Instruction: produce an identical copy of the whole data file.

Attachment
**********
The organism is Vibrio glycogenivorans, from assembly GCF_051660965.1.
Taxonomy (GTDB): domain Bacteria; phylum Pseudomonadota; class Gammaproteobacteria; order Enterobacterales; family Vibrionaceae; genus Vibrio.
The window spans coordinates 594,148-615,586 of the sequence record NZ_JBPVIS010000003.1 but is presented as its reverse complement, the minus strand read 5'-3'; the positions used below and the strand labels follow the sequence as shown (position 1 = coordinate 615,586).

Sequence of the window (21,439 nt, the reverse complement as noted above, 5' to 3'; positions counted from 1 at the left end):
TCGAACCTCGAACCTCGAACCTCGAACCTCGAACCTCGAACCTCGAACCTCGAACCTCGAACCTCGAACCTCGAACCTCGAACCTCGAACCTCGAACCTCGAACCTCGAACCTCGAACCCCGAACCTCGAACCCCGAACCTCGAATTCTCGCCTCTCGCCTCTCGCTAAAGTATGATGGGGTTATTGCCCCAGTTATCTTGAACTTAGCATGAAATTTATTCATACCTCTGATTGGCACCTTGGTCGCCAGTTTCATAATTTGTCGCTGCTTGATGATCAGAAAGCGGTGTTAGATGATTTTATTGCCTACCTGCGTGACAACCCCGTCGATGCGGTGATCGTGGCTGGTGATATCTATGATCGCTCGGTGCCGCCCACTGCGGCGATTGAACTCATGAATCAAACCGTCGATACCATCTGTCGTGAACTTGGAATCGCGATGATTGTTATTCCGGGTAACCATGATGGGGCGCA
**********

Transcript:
The organism is Vibrio glycogenivorans, from assembly GCF_051660965.1.
Taxonomy (GTDB): domain Bacteria; phylum Pseudomonadota; class Gammaproteobacteria; order Enterobacterales; family Vibrionaceae; genus Vibrio.
The window spans coordinates 594,148-615,586 of the sequence record NZ_JBPVIS010000003.1 but is presented as its reverse complement, the minus strand read 5'-3'; the positions used below and the strand labels follow the sequence as shown (position 1 = coordinate 615,586).

Sequence of the window (21,439 nt, the reverse complement as noted above, 5' to 3'; positions counted from 1 at the left end):
TCGAACCTCGAACCTCGAACCTCGAACCTCGAACCTCGAACCTCGAACCTCGAACCTCGAACCTCGAACCTCGAACCTCGAACCTCGAACCTCGAACCTCGAACCTCGAACCTCGAACCCCGAACCTCGAACCCCGAACCTCGAATTCTCGCCTCTCGCCTCTCGCTAAAGTATGATGGGGTTATTGCCCCAGTTATCTTGAACTTAGCATGAAATTTATTCATACCTCTGATTGGCACCTTGGTCGCCAGTTTCATAATTTGTCGCTGCTTGATGATCAGAAAGCGGTGTTAGATGATTTTATTGCCTACCTGCGTGACAACCCCGTCGATGCGGTGATCGTGGCTGGTGATATCTATGATCGCTCGGTGCCGCCCACTGCGGCGATTGAACTCATGAATCAAACCGTCGATACCATCTGTCGTGAACTTGGAATCGCGATGATTGTTATTCCGGGTAACCATGATGGGGCGCA